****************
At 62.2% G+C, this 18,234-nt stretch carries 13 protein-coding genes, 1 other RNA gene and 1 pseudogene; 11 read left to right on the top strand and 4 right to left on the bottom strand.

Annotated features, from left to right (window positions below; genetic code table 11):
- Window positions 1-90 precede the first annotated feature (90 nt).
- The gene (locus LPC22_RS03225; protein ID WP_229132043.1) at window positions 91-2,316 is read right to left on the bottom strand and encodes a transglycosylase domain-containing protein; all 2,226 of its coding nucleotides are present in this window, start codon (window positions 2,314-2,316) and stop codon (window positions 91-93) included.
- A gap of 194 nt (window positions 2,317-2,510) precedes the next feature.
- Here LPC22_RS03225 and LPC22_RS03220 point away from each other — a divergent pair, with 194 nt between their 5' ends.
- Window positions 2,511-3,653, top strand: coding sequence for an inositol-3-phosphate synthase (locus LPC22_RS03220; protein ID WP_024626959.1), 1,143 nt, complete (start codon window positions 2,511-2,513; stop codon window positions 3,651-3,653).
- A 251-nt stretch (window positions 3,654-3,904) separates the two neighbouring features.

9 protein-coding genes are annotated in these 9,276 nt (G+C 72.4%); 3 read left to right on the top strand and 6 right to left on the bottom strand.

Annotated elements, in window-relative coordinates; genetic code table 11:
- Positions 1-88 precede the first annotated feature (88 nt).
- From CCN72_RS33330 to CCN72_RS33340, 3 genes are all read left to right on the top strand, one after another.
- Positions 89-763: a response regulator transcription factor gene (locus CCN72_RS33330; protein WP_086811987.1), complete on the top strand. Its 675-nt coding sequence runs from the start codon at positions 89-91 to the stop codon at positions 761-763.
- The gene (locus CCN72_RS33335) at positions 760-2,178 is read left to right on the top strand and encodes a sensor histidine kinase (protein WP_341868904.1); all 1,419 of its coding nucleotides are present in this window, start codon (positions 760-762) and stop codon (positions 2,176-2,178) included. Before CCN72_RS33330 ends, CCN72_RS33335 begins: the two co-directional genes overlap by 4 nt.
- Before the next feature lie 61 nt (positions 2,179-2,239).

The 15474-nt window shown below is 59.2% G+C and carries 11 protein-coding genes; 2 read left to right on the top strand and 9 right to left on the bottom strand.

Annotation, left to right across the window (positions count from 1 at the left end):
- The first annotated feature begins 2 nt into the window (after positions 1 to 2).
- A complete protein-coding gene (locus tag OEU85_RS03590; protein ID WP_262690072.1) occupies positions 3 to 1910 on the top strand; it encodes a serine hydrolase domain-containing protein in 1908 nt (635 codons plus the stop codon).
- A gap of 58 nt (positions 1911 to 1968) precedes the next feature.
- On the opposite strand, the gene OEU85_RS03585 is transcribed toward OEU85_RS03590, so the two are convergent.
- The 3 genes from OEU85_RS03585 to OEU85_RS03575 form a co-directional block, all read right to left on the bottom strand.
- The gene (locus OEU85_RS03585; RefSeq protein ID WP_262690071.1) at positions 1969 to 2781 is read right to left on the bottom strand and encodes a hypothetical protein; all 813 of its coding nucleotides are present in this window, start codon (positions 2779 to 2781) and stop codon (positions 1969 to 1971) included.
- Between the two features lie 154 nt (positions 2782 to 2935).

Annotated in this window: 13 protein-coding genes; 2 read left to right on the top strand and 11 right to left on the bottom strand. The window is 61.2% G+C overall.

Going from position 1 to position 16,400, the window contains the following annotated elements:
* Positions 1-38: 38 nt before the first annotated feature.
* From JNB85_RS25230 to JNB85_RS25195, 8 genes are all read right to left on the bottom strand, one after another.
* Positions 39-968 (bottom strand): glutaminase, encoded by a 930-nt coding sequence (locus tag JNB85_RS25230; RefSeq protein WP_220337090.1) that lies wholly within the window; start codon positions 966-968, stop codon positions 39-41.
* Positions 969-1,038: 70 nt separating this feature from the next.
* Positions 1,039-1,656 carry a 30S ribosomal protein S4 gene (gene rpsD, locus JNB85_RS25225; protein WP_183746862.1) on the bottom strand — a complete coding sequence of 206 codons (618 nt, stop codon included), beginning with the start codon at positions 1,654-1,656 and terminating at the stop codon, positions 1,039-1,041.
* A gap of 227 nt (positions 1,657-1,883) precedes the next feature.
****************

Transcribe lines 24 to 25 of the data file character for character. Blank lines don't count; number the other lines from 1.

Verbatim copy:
- Between the two features lie 154 nt (positions 2782 to 2935).

Annotated in this window: 13 protein-coding genes; 2 read left to right on the top strand and 11 right to left on the bottom strand. The window is 61.2% G+C overall.